In the summer of 1983, and then again in 1984, he sent his wife and children back to Canada and went to Pakistan to volunteer. In 1985, he joined the Kuwaiti Red Crescent relief organisation and moved his family to Peshawar in Pakistan.

There around the same time was a young Osama bin Laden, son of a wealthy Saudi construction magnate.

Throughout that time and for years afterwards, the Khadr family would regularly return to Canada to visit family, give birth, seek medical treatment and to raise funds - leading some to charge they were Canadians of convenience, only interested in Canada's passports and free health care.

That view was fuelled when Omar Khadr's mother appeared in a documentary saying she would rather raise her children in Pakistan than in Canada, where they could become drug addicts or homosexuals. She then returned to Canada so her son Kareem, who was paralysed in a battle with Pakistani forces in 2003 that killed his father, could get health care.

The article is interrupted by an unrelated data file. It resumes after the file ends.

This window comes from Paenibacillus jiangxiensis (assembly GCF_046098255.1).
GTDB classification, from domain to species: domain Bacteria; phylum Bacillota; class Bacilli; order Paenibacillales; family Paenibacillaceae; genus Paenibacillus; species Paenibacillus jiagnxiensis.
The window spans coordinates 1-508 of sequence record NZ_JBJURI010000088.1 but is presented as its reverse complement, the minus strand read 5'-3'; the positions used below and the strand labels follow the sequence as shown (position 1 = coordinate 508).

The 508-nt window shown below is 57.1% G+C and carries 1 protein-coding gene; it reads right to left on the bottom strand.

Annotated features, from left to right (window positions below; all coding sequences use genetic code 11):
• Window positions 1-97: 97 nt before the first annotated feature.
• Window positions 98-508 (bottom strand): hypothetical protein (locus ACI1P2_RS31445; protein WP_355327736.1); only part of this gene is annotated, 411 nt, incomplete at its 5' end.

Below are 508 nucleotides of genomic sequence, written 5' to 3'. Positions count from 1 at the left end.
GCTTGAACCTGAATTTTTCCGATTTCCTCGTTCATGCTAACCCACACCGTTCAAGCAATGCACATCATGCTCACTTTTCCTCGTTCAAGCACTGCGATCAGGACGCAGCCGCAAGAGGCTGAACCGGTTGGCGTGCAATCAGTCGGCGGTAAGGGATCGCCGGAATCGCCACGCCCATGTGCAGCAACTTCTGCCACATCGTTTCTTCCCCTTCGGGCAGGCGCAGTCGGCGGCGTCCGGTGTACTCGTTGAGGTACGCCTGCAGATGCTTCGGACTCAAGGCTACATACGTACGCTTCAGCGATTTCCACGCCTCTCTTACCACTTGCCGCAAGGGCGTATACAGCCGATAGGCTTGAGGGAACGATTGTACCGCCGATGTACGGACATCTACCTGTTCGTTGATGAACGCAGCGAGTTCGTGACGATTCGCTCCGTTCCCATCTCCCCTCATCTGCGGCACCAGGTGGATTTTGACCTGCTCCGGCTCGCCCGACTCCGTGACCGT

Some critics went as far as to dub them "Canada's First Family of Terrorism."

Omar was one of seven children born to the Khadrs; he was an easy child who was eager to please and quickly became a favourite. As a young child, Omar would be by his mother's side as she helped the sick, wounded and delivered the children of the mujaheddin in Peshawar. Even a habit of clenching his teeth and letting off a high-pitched wail to get attention was considered more entertaining than irritating.

Omar loved to read. The Adventures of Tintin comic books were among his favourites, and he would send his siblings into fits of laughter with his imitations of Captain Haddock.